CBT is a common form of therapy, it’s talk therapy that explores how your thoughts, behaviors, and emotions interact to support you in making meaningful changes. CBT is an evidence based approach for a number of diagnoses.
DBT is an evidence based approach for a variety of diagnoses with an emphasis on people’s behaviors. It is designed to quickly decrease problem behaviors in increase effective behaviors.
Your therapist will help you decide the right approach for you after meeting with you. This will be based off of your needs and goals. Many forms of therapy are evidence based for a specific types of clients, your therapist will know this research and will talk you through the reasoning for the selected approach.
CBT in it’s simplest form is talk therapy that is aimed to help a person get closer to their goals by changing how they interact with their thoughts and world. Many different kinds of therapy fall under the broad category of CBT.
DBT is a very specific kind of CBT. It is protocoled, evidence based, and to be delivered in an “adherent“ way (as described in the research, and evidence based), needs to be conducted by an expert trained in DBT. True DBT includes diary cards, phone coaching, weekly sessions, as well as a skills teaching component. There are several kinds of DBT.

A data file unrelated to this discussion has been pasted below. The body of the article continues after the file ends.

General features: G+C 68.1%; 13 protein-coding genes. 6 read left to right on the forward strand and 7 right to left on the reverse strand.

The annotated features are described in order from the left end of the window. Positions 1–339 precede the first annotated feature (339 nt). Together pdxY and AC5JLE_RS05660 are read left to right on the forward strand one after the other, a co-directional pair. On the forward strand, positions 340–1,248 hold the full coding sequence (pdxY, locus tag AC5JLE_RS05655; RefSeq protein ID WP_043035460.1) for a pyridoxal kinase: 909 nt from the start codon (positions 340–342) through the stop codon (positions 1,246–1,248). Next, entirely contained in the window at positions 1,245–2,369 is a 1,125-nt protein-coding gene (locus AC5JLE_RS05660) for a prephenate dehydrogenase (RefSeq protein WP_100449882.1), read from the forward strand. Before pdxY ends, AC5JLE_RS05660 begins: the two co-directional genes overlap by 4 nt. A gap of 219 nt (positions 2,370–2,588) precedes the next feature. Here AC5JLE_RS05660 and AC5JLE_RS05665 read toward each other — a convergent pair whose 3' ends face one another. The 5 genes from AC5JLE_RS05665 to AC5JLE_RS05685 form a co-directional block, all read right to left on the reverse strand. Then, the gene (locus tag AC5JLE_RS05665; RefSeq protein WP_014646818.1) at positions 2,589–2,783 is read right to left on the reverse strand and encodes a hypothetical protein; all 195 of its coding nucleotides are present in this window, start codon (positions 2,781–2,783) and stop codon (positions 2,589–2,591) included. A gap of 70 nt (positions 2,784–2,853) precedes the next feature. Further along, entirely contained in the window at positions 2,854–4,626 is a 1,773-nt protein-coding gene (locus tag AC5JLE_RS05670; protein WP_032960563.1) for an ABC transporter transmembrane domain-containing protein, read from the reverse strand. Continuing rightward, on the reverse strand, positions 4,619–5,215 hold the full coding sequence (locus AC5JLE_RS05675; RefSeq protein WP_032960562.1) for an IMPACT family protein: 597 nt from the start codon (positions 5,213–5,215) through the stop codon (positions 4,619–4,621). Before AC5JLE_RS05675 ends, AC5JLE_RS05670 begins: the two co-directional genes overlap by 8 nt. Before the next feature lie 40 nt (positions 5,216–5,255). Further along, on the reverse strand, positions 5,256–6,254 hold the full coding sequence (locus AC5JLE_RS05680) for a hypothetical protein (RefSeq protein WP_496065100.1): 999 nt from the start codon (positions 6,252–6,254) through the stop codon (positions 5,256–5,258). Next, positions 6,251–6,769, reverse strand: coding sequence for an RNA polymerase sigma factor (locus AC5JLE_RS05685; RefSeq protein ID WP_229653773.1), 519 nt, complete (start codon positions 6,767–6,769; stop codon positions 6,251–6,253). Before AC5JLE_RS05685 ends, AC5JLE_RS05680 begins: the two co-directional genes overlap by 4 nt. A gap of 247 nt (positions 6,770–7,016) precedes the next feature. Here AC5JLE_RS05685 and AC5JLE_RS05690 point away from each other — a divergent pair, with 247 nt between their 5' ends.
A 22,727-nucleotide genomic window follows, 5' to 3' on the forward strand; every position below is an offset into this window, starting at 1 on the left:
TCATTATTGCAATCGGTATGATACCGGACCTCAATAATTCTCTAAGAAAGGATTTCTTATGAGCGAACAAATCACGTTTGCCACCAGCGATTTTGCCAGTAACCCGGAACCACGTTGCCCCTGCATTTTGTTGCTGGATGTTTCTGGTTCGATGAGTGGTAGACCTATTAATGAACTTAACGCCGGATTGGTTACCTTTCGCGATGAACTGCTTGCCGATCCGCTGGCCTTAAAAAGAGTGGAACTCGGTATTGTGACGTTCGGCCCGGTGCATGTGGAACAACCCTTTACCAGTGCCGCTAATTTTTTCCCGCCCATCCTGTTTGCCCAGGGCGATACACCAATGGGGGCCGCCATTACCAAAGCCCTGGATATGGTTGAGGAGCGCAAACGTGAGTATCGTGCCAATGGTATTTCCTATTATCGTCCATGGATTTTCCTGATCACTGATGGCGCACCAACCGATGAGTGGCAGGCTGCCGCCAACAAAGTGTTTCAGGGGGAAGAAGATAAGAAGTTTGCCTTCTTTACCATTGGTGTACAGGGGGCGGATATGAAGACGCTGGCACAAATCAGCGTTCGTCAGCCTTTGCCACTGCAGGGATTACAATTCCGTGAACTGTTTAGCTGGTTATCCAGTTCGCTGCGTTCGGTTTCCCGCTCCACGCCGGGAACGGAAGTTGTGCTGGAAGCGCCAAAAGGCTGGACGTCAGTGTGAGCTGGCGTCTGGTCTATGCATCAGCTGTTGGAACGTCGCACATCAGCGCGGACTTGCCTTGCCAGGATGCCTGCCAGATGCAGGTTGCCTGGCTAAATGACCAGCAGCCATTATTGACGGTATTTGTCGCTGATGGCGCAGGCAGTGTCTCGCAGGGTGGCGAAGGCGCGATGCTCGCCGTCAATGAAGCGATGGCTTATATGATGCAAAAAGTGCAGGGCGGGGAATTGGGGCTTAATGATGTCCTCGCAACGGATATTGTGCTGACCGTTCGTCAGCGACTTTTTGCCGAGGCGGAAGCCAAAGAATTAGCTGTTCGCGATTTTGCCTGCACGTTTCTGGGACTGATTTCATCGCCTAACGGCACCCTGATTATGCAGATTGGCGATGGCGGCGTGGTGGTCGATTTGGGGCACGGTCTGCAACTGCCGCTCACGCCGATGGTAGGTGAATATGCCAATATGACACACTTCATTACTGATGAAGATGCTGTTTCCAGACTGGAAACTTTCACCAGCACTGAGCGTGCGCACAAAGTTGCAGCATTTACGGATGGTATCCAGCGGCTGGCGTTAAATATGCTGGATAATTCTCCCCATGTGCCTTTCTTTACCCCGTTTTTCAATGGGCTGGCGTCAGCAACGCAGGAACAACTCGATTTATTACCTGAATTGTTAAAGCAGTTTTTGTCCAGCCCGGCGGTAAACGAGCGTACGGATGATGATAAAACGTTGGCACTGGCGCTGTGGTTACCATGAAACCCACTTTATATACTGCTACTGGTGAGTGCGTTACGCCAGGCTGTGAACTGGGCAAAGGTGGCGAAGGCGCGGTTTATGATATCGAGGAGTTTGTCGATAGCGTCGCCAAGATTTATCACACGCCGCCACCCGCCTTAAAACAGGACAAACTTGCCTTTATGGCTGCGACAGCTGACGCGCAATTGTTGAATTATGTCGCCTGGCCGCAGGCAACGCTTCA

Below you will find a checklist. I ask all of the individuals we work with about the following items to see if they sound like they may benefit from DBT. Supersensor is not a diagnosis you’ll find in the official diagnostic books professionals use, yet it is a term that describes a cluster of behaviors and characteristics that describe a person who may benefit from DBT. The term as used by Francheska Perepletchikova (2018), the person who created DBT-C is explained in greater detail below.
Supersensors tend to share several (rarely, all) of the following characteristics.
Adults who may benefit from DBT engage in problematic behaviors that may or may not be risky, interfere with relationships, cause harm to self and or others. These behaviors may result in conflict, avoidance, substance use, unstable relationships, spending, and misuse of food.
Teens who may benefit from DBT engage in problematic behaviors that may or may not be risky, interfere with relationships, cause harm to self and or others. These behaviors may result in conflict with family/friends/teachers, lying, avoidance of school/work/parents/friends , substance use, unstable relationships, spending, sneaking out, misuse of social media, and misuse of food.
Children who may benefit from DBT engage in problematic behaviors that may or may not be risky, interfere with relationships, cause harm to self and or others. These behaviors may result in temper tantrums, outbursts, conflicts with family/friends/teachers, avoidance of chores/hygiene tasks/parents/friends, excessive gaming, difficulty going to sleep alone, lying, hiding, spending, and misuse of food.